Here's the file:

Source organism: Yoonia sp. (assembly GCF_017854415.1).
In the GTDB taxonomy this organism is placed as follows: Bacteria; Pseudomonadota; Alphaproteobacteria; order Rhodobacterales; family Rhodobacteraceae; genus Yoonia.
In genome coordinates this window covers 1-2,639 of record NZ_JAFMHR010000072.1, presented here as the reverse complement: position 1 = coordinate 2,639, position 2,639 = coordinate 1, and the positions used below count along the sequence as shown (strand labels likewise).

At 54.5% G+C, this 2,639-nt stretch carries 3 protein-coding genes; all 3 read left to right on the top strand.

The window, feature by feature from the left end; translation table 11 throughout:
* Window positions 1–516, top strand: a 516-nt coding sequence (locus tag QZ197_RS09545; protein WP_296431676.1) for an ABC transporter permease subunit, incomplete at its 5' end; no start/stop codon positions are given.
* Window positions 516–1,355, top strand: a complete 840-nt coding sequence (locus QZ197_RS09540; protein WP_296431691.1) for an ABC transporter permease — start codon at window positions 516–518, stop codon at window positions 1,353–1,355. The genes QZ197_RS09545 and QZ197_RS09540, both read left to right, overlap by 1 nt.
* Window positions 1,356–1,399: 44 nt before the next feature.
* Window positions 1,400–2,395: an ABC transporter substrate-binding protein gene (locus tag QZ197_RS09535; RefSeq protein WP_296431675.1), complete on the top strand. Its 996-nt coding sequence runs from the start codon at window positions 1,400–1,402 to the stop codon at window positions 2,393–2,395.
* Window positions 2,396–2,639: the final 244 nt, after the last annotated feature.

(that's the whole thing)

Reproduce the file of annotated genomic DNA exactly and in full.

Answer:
Source organism: Yoonia sp. (assembly GCF_017854415.1).
In the GTDB taxonomy this organism is placed as follows: Bacteria; Pseudomonadota; Alphaproteobacteria; order Rhodobacterales; family Rhodobacteraceae; genus Yoonia.
In genome coordinates this window covers 1-2,639 of record NZ_JAFMHR010000072.1, presented here as the reverse complement: position 1 = coordinate 2,639, position 2,639 = coordinate 1, and the positions used below count along the sequence as shown (strand labels likewise).

At 54.5% G+C, this 2,639-nt stretch carries 3 protein-coding genes; all 3 read left to right on the top strand.

The window, feature by feature from the left end; translation table 11 throughout:
* Window positions 1–516, top strand: a 516-nt coding sequence (locus tag QZ197_RS09545; protein WP_296431676.1) for an ABC transporter permease subunit, incomplete at its 5' end; no start/stop codon positions are given.
* Window positions 516–1,355, top strand: a complete 840-nt coding sequence (locus QZ197_RS09540; protein WP_296431691.1) for an ABC transporter permease — start codon at window positions 516–518, stop codon at window positions 1,353–1,355. The genes QZ197_RS09545 and QZ197_RS09540, both read left to right, overlap by 1 nt.
* Window positions 1,356–1,399: 44 nt before the next feature.
* Window positions 1,400–2,395: an ABC transporter substrate-binding protein gene (locus tag QZ197_RS09535; RefSeq protein WP_296431675.1), complete on the top strand. Its 996-nt coding sequence runs from the start codon at window positions 1,400–1,402 to the stop codon at window positions 2,393–2,395.
* Window positions 2,396–2,639: the final 244 nt, after the last annotated feature.